The appearance of familiar farmland changes from morning to night. Fenced acres that look neglected at dawn are plowed and planted by nightfall. Even after dark, tractor headlights continue their bobbing back and forth as the farmers work to make up for lost time.

The farmers sit like kings on top those big pieces of equipment that prepare the ground for harvest.

They pull their battered hats and caps low to shade their eyes, and they set about the big business of preparing to feed the world with a personal pride that you can see. Their backs are straight, their movements sure. When they turn to watch the earth flowing in brown ribbons behind them, there is a strength and beauty about the whole scene, one small facet of what it means to live here.

Here and there, a woman sits high on the powerful farm machinery, handling the big stuff with practiced ease. Her hair is covered with a scarf, sometimes tied over a cap, and she's wearing heavy rough clothing. However masculine her clothes and her task, there's a pride of purpose in her bearing, too.

There's excitement in the countryside now-the farmers are about their appointed work.

May 28,1966



Melody of Now


THE LAKE is heaped with whipped chiffon mist these cool early September mornings. It is fluffed along the surface like topping on a pudding-and it disappears as quickly when the sun rises above the treetops.

When a breeze stirs, dry leaves clatter down on the low roof. Brown and crisp, they slip off and settle among the gravel and stones beside the back door. With the smooth pebbles that are, individually, shades of pink and pearl, coffee and bisque, brown and jet, the curled dry leaves form an Aubusson carpet with a pattern subject to the whims of the wind.

Around the base of the gnarled old red haw, the leaves overlap, sometimes almost covering the little iron frog, painted green, that sits there. Occasionally, two or three brown leaves will fall in a heap on the pink concrete turtle, giving it a tipsy halo.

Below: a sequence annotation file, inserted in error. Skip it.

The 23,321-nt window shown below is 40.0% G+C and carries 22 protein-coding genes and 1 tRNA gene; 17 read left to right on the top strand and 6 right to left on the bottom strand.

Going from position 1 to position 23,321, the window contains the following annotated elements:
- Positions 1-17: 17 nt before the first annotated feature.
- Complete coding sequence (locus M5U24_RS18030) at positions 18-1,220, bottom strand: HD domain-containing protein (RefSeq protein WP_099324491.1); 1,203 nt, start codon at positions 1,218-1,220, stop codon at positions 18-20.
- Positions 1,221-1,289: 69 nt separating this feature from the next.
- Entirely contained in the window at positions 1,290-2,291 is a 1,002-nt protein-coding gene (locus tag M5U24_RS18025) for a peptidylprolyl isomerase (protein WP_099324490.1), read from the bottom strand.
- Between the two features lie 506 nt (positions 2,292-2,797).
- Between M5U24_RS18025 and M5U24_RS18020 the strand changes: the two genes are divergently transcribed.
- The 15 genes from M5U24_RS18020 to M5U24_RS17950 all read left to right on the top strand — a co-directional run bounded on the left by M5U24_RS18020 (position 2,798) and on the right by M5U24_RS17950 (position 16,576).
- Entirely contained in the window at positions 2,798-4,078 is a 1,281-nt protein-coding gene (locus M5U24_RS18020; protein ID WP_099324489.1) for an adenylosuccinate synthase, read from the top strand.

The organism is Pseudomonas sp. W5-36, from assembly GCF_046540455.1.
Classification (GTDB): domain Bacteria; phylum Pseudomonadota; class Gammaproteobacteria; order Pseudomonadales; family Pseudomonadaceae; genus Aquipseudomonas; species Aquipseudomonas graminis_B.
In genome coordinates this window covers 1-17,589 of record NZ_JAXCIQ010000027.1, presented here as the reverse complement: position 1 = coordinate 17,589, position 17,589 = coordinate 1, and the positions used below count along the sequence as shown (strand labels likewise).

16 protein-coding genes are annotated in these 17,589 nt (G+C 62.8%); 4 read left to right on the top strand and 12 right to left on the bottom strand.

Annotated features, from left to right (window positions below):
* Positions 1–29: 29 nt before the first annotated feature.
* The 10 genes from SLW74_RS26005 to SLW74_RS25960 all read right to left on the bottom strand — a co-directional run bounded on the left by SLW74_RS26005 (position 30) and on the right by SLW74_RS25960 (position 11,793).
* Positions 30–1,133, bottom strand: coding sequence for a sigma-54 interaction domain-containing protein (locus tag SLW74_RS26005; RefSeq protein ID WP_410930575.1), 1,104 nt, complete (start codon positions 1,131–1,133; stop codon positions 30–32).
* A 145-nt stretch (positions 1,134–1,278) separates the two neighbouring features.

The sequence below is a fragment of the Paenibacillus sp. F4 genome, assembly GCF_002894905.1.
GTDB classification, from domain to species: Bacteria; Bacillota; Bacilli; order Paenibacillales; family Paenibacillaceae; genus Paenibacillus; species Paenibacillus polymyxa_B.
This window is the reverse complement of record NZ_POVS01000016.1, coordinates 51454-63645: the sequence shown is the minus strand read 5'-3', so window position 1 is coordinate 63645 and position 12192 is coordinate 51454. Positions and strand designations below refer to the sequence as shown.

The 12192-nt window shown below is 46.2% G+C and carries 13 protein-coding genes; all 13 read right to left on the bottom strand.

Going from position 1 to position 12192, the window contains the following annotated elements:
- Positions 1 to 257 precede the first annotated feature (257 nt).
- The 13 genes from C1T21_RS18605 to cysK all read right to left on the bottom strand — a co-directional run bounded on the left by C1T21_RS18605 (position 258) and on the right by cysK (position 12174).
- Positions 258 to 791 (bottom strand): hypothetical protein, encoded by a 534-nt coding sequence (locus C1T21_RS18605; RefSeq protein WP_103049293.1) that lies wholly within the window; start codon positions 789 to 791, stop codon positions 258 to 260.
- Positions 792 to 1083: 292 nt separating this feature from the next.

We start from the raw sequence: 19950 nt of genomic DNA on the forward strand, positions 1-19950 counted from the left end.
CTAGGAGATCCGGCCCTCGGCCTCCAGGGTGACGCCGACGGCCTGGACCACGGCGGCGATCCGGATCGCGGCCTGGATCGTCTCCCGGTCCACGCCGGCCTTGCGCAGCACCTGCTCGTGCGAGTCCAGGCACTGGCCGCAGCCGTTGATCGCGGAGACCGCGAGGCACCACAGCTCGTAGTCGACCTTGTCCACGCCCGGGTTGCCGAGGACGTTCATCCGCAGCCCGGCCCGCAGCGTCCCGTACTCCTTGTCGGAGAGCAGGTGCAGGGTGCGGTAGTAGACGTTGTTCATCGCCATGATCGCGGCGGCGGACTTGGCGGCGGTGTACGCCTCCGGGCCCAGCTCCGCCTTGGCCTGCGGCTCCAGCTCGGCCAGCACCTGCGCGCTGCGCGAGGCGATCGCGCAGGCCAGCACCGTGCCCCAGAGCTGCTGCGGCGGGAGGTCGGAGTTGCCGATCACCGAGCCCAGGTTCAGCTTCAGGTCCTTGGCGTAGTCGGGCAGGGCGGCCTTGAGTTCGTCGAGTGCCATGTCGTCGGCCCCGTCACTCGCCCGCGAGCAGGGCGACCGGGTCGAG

The leaves fall into the bird bath, floating on the surface until they bump into the brown ceramic turtle. Then, depending on the movement of air at the moment, either the leaves sink or the half-submerged turtle is temporarily stymied against the side of the bird bath.

Neither the leaves, nor the ceramic turtle, nor the variously sized colored stones in the bird bath bother the birds. They don't drink from it, or bathe.

The birds home in on the feeder with its largess of cracked corn. They take turns swaying on the branches until they can feather in, scoop up a beakful and take to the trees again.

Sometimes their flirting among the leafy branches will unhook the little red haws and they'll come tumbling down to add a brilliant dot or two to the leaf-and-stone carpet.

The red haws, in all shades from bright red to russet, have their own time to fall-and that is one of nature's mysteries that utterly fascinates me. I can sit outdoors in unmoving silence, listening to the red haws rattle down on the roof, roll and then plop among the stones. Some hit green leaves along the way, or bring a few dry leaves along with them. When the wind blows, they clatter like children running and laughing along the lane.

Yet, in the most silent of the quiet moments, with no wind, no birds stirring, a red haw will simply let loose of its twig and come down to earth. It's an autumn melody I never tire of hearing.

Sept. 10, 1966



Gift of light


ONE OF the delights of driving in the countryside in the fall of the year is seeing the harvest of field and orchard spread om on roadside stands.

Orange pumpkins and red apples, jugs of cider and ears of Indian corn, bittersweet and squash-all piled in colorful profusion in front of farmhouses. Some apples are already in bushel baskets, some make a bright red mound on the grass near the pumpkins and squash.

Sometimes the youngsters in the family take care of the customers attracted by the displays. Sometimes it's an elder member of the family, sitting in a rocker on the lawn, who sits and watches cars go by-until one stops.

In early morning, the harvests to share are still under the trees on the front lawn-covered against the night dews with transparent plastic cloths. Their supplies are always replenished from more in the barn.

The pumpkins and apples and cider somehow look as if they belong when they're found in front of little farms. When I'd see the same produce, trucked in from who knows where, laid out in supermarket abundance along the ground in front of empty buildings at busy intersections, I'd inwardly cringe at the sight. It looked too businesslike. The crass merchandising took away the romance of the harvest.

Then, one unexpected shaft of sunlight changed everything-the scene at the intersection of routes 40 and 49, and my attitude toward it.

Until that moment when I stopped for a traffic light at this busy transcontinental highway the other morning, the day had been hazy and overcast with a hint of rain. I had no need of dark glasses as I drove east and southeast into the young day. The sun was veiled.

I hesitated there in comparative quiet, awaiting the signal change.

It's a "long light" and usually there are big tractors and trailers swinging into and around the intersections, and sometimes farm pickups and lots of motorists going to work in Dayton and many travelers with out-of-state licenses on their cars and grim determination on their faces. This time, traffic was light and, without cars going by, the time to wait seemed longer.